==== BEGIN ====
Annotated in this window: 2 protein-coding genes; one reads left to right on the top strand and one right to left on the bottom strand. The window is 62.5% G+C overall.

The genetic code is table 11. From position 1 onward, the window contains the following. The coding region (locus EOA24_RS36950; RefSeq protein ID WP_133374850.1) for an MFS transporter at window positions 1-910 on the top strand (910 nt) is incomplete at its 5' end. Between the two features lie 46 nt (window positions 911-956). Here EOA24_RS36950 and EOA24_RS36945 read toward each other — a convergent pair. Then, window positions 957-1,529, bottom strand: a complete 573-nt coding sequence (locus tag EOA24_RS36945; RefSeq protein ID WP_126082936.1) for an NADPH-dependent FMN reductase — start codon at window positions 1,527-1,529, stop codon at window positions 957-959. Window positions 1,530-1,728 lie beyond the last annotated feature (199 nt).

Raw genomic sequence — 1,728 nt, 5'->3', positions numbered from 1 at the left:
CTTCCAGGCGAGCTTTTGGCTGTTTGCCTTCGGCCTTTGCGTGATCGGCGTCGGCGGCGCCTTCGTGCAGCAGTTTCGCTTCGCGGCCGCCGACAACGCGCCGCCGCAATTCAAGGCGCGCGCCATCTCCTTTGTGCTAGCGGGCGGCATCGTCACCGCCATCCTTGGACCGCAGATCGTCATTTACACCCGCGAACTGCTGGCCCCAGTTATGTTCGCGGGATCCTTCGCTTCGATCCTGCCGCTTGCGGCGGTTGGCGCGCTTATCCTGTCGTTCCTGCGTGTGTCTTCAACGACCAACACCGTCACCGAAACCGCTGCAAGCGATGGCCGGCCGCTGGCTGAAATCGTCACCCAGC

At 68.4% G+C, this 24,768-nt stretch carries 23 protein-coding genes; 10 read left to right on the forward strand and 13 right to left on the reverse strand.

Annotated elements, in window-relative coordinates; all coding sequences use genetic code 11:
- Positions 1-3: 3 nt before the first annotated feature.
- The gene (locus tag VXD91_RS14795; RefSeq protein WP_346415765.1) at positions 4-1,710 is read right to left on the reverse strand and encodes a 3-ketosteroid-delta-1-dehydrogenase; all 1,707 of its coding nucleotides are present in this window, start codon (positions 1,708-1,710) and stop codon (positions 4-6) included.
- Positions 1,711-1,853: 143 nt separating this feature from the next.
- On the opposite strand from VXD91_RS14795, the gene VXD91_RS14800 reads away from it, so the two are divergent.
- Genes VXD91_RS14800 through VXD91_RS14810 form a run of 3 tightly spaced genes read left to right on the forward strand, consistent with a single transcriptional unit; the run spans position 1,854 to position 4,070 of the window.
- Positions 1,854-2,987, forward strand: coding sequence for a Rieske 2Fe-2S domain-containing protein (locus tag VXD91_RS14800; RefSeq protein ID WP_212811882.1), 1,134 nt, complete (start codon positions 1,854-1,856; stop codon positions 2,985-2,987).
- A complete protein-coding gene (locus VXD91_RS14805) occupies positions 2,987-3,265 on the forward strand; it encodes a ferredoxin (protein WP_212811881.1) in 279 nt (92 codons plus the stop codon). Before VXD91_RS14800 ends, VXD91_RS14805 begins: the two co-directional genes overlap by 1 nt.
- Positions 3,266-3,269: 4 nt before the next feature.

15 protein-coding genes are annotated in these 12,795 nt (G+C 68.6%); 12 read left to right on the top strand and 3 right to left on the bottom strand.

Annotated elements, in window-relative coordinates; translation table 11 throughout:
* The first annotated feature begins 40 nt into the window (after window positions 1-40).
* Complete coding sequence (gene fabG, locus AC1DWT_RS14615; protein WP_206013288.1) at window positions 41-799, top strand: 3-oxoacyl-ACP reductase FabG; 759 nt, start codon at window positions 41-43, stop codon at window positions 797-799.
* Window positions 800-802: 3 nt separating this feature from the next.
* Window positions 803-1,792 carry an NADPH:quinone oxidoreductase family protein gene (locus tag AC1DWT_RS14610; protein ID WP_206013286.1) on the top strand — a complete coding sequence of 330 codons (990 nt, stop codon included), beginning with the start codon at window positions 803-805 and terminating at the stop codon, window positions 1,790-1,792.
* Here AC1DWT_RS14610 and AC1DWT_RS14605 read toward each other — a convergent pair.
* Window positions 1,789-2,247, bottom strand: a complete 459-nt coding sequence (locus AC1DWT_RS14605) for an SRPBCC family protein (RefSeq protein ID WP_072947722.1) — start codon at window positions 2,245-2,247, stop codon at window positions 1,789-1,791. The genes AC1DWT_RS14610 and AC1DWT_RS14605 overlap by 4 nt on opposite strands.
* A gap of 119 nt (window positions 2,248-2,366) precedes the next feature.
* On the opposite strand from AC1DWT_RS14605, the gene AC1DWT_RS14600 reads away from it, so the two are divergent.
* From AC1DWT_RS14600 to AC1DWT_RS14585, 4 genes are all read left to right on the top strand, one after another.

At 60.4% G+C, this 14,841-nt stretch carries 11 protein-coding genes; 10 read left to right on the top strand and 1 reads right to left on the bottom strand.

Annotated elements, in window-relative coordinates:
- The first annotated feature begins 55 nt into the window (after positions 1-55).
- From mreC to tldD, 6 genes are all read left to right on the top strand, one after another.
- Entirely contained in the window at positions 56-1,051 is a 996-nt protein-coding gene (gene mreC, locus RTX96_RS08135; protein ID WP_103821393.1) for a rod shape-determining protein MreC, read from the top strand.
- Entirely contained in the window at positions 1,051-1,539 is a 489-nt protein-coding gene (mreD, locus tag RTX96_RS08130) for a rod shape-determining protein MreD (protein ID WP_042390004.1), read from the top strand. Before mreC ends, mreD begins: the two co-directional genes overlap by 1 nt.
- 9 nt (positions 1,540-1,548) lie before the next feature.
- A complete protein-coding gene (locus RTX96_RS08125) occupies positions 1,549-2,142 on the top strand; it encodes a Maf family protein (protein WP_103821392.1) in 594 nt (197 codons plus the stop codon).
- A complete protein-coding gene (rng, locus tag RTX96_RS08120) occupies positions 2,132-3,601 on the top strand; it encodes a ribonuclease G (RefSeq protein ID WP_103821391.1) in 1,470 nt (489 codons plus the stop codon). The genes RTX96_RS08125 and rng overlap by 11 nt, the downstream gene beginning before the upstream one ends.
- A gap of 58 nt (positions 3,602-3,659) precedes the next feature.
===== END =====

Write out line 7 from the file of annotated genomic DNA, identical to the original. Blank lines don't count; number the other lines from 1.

- Positions 1-3: 3 nt before the first annotated feature.